Wednesday, June 20, 2007

Things Fall Apart

I have an inclination to write a thousand-word essay on this topic, as it relates to the home-office computer system--but I won't. The home office is neither home, nor office. Cars fall apart with expectations of doing so, but they keep a safe psychological distance. Cars and computers represent the extended self, although the car is to architecture as the personal computer is to the diary. One fulfills the role of cultural buffer, whereas the other represents the psyche. We don't call them "personal cars" for good reason. Convertibles notwithstanding, cars are impersonal "automobiles" moving automagically as if a movie about them might be titled, The Undriven. The driver is invisible irrespective of the amount of glass. Personal computers, are. A personal computer is a different breed from an office computer, though the hardware may be identical. Office computers always fall apart, but the personal computer, in the euphemistic home-office, should never fall apart. For good reason.

Two books titled Things Fall Apart, one by Chinua Achebe and the other by Pema Chadron, offer much the same worldview from sharply contrasting life experiences. I recommend them both. They're the best books written about computer systems, though ostensibly about other matters.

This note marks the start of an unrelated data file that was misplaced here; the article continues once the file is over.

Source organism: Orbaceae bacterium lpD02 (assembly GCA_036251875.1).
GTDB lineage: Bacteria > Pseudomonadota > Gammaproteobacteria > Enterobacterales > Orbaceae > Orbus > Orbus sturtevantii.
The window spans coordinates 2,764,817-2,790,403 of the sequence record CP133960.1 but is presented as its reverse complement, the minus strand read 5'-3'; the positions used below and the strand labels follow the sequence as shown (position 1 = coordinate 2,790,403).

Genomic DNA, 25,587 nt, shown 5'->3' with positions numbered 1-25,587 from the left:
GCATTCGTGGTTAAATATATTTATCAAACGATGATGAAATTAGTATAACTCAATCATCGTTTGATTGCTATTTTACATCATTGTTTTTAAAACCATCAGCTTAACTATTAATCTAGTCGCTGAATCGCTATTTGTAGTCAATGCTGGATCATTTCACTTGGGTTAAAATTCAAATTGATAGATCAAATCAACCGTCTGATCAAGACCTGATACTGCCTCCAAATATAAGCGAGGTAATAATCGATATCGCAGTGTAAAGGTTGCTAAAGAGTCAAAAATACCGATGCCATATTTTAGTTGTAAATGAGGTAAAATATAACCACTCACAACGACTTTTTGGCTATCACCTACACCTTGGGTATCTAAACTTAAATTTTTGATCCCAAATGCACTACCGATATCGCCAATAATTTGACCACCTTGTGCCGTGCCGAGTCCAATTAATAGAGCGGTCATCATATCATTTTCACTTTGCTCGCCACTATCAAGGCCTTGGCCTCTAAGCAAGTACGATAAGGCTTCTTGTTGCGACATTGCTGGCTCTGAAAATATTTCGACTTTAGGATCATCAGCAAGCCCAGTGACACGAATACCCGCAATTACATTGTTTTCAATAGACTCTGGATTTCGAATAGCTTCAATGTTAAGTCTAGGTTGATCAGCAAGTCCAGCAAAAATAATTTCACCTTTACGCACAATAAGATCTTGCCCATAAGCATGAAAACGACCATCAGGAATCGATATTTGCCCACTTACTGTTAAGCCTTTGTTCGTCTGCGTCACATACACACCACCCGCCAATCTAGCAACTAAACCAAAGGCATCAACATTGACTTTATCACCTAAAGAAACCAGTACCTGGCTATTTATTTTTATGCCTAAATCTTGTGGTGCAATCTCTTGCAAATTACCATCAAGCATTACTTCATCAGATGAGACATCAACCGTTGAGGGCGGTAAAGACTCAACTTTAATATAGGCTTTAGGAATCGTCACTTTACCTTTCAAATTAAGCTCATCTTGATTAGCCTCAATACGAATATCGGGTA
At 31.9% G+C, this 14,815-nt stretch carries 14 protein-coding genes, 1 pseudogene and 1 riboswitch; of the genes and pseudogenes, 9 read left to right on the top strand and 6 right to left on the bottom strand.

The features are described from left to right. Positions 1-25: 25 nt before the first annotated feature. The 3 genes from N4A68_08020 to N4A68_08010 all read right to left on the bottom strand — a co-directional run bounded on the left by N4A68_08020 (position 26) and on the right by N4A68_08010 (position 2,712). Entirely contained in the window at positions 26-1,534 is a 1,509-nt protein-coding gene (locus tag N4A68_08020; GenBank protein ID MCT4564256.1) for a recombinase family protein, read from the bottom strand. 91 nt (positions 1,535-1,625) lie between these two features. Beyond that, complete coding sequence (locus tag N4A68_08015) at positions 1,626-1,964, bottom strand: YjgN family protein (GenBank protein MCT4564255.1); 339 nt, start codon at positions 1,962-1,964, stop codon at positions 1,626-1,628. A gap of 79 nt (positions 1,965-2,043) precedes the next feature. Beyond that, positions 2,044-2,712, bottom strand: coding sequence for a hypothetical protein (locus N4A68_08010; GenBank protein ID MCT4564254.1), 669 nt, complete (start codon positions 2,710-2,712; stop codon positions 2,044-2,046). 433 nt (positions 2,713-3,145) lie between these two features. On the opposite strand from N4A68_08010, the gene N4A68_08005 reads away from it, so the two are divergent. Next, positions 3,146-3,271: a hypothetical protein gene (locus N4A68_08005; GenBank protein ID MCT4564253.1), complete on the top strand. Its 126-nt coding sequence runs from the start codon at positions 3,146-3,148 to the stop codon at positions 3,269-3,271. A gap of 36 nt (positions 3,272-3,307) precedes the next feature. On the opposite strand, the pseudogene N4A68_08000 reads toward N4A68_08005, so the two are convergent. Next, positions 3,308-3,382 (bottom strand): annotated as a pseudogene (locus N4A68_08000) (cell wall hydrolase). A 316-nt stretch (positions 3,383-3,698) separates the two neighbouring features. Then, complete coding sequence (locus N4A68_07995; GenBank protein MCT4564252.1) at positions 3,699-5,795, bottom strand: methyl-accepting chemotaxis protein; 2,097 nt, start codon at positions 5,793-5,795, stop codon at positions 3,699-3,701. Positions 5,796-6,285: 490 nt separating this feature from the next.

Ahh, if only I had the courage to write a third about life with computer systems. They all fall apart. Entropy.

We instinctively know this about cars, but personal computers are expected to work, and work forever without failure. "Falling-apartness" is experienced as a problem. Why? Is it the result of absurd marketing? Is it because computers at home are far more personal in a physical space dimension, such that it becomes vested in more personal, internalized meaning? The car is an icon of the extended self, but it sleeps in the garage, not inside the psychological sanctity of the home, or home office.

The home office lives a life of duplicity and illusion. The personal computer is steeped in cultural significance as if it were the extended psyche in a metaphorical form of the home-office self. That simple space is a rich source carrying meaning far beyond the impersonal presence of our personal computer. The garage is safely distant and hermetically sealed (by Hermes himself). The home office, vulnerable propinquity that it is, cannot but invade our dreams.

Enough. I shall leave the rest to your own imagination, and the imagination is what invests deep cultural power in the inanimate. The Ghost in the Machine is of our own making.

Enough. Enough to know that if your computer system is falling apart, that it's the nature of all things to do so. Entropy. We can fight it, or bring a new consciousness to the dance. Achebe and Chadron write so eloquently about expectations, and dignity among the ruins., where did I leave my car keys?

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